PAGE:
Putting the Right Face on Your Practice With Social Media

December 13, 2010
Ed Rabinowitz

Many in the medical community have come to realize that social media is about communication. That's a key factor in building online communities between physicians and their patients. Before you engage in social media, however, you need to understand how to "talk the talk" and determine what kind of communications your patients want from you.

There are just over one million active Facebook users in the U.S., The Neilson Co. reports. Based on recent census figures, that’s virtually one-third of the country’s population. Want to bet that there are more than a few physicians among those one million active accounts?

“We’ve seen more and more physicians turning to social media like Facebook to really put their shingle out there,” explains Jeff Hinz, senior vice president, emerging media for New York’s ID Media Inc. “Physicians recognize it as a platform where they can build a group of like-minded community members with whom they can interact.”

With more than one million active Facebook users, that’s a lot of potential interaction.

Putting a Face on Your Practice

Hinz believes that the medical community has come to realize that social media is about communication. That’s a key factor in building online communities between physicians and their patients. He says that any time a doctor has the opportunity to reach out to his or her patients — or to his or her community -- that’s a major plus.

“Through Facebook, physicians can reach out to the community, provide information, and really personalize what their practice is about, as opposed to a listing in a phone book or on an insurance website,” says Hinz, adding that of all the social media vehicles, Facebook “has the highest level of two-way interaction.”

Along with that interaction, says Hinz, is the use of proper procedures and protocols. He cautions that the very relaxed nature of communicating via social media makes it all too easy to revert to a very conversational, almost flip nature of managing those communications. As such, it’s important for physicians to remain professional when interacting in the relaxed friendship mode that social media promotes.

What about social-networking sites such as Groupon, which invites consumers into groups to take advantage of discounts on certain purchases? Hinz says that, where the medical profession is concerned, activity on these sites has been skewed more toward the cosmetic or homeopathic side of the business, such as discounts on massage therapy or hair removal. “What sites like Groupon are communicating is savings and special offers to entice someone to join that community,” says Hinz. “Whether it would be believable that you would get the same level of care from a doctor giving you a 50 percent off coupon, that hasn’t been addressed yet, and I’m not sure it ever will.”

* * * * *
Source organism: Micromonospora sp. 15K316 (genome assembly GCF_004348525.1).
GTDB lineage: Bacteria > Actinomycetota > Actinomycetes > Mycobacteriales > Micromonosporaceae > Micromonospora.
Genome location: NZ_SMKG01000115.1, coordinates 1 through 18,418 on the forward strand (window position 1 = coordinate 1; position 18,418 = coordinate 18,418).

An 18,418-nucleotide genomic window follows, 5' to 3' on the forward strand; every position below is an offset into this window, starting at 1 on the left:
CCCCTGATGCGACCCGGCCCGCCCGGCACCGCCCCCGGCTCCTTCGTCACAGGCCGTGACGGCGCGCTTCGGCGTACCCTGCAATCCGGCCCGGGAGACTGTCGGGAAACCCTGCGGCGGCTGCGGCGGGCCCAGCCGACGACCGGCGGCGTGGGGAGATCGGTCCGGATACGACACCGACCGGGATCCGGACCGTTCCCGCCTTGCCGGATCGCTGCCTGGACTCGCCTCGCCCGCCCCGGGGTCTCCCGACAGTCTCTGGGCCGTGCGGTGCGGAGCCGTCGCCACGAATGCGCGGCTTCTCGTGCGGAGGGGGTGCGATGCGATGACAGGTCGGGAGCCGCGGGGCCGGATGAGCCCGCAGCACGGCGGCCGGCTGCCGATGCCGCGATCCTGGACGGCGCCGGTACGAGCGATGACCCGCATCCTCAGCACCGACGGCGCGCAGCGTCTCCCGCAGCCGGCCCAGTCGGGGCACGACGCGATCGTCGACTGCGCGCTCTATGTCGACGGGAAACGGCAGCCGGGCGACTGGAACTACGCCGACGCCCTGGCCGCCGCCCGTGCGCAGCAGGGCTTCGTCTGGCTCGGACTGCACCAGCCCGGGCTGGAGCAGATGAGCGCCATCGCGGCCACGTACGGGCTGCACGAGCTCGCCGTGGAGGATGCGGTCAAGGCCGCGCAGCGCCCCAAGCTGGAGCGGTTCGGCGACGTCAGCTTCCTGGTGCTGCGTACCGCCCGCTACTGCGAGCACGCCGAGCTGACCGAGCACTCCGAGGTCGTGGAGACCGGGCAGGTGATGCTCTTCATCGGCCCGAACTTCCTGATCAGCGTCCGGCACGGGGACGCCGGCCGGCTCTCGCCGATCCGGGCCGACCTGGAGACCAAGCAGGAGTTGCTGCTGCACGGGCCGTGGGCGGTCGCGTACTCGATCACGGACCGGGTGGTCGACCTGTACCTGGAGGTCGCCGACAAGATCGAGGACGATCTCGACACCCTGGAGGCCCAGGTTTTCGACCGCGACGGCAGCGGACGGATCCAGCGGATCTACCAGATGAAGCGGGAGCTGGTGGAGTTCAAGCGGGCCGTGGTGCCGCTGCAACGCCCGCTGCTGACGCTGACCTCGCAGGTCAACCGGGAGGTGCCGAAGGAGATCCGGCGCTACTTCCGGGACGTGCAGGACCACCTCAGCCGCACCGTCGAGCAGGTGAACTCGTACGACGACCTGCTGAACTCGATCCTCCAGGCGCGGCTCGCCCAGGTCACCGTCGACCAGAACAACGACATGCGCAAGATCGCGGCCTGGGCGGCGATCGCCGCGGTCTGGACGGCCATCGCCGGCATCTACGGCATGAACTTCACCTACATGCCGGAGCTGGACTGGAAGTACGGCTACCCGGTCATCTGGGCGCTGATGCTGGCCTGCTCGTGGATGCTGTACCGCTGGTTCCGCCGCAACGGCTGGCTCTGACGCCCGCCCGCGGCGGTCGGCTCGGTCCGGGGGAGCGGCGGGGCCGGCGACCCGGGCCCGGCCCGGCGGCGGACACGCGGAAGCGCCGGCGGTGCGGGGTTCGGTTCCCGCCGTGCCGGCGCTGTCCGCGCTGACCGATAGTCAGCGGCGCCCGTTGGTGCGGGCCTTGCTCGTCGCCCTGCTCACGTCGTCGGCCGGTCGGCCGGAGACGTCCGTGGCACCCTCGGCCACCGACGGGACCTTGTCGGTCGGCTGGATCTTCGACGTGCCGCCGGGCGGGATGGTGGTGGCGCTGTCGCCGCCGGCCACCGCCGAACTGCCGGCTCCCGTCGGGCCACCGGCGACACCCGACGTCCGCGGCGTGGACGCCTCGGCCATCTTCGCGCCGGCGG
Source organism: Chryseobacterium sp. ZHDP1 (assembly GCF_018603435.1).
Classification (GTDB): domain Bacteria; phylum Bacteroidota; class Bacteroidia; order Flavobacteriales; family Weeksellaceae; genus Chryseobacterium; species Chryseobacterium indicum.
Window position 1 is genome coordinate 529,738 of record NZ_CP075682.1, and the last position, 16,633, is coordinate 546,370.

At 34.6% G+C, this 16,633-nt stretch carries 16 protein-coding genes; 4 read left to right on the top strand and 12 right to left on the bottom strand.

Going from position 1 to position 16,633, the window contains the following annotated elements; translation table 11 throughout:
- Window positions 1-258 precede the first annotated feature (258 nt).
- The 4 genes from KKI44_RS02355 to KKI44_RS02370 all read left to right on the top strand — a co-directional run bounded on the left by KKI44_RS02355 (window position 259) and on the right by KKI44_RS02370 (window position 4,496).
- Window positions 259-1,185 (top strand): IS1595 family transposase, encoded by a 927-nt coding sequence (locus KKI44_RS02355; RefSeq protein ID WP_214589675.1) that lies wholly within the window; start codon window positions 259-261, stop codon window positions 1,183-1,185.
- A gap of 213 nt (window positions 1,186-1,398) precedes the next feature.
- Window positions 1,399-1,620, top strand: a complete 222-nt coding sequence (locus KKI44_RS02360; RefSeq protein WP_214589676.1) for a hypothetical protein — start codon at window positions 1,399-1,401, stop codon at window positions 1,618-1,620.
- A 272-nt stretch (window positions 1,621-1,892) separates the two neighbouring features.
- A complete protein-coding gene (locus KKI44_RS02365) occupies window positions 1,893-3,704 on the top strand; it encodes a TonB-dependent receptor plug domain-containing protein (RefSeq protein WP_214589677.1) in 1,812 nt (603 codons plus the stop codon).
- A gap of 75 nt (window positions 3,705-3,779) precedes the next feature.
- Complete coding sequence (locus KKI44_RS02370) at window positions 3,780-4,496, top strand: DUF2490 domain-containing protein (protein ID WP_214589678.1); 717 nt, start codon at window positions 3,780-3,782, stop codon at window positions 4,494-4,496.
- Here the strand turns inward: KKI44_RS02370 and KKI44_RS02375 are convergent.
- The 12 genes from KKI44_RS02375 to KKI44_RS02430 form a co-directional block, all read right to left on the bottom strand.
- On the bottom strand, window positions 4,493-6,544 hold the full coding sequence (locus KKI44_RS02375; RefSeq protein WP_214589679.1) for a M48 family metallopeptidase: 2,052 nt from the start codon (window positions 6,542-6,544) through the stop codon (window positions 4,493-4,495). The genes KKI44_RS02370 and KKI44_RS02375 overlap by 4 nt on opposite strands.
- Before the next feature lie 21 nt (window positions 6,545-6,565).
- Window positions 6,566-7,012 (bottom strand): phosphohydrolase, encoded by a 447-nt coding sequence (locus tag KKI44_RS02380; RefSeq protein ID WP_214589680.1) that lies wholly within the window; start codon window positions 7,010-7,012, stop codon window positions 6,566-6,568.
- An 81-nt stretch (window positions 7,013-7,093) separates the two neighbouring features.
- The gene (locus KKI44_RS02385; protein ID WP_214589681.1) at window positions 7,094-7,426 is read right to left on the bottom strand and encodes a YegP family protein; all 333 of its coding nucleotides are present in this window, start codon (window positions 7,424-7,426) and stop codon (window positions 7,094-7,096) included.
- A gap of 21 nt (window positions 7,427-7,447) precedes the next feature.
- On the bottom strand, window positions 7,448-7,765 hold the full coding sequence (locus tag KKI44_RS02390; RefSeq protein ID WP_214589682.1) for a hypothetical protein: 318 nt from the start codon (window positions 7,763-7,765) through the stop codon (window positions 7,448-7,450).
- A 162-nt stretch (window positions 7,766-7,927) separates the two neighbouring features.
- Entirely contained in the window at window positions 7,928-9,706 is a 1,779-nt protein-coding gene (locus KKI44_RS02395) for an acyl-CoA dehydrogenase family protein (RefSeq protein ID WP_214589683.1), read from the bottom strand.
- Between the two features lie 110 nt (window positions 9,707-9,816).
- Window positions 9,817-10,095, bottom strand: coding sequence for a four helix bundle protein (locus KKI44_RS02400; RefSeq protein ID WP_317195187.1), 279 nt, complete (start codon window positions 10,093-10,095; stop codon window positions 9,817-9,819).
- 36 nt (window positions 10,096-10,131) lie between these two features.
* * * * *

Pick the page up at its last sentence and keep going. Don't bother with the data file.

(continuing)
Getting the Lay of the Land

Hinz suggests that physicians who want to integrate social media into their practice begin the same way they would with any community outreach, communication or advertising endeavor. The first step is to determine your objectives, and then use social media as a way to meet those objectives. If you’ve never ventured onto these types of sites, Hinz suggests “lurking” first, defined in the Internet culture as reading discussions on websites to get a sense not only of the appropriate ways of communication, but also what people are talking about.

“There are a number of consumers who have built Facebook communities around specific indications, whether it be cancer or heart disease,” Hinz explains. “These Facebook communities are places where people can share information, or get a shoulder to lean on. That would be a good place for a physician to interact initially, to get a sense of why people are using social media as it relates to health issues.”

There are, Hinz explains, numerous organizations that provide counseling on how to use social media to meet your objectives, both professionally and personally. However, a very good place for physicians to start is simply by talking to patients in their office. Ask questions: “If I had a Facebook page, what type of information would you be interested in seeing there?” Or, “How would you like me to share information and stay in contact with you?” In addition, be aware that online communities, especially those centered around health issues, maintain a certain level of privacy. Physicians will want to gauge level of involvement or transparency that patients desire.

Above all, says Hinz, don’t become mired in the mentality of, “If you built it, they will come.” In other words, don’t create a Facebook page and then sit back and say, what’s next? “If you have a Facebook page and no one ever goes to it, think about why would someone want to come to your page,” Hinz says. “Why would someone want to interact with you? Is there daily information you’re sharing that people would find interesting? It’s important to understand your overall objectives.”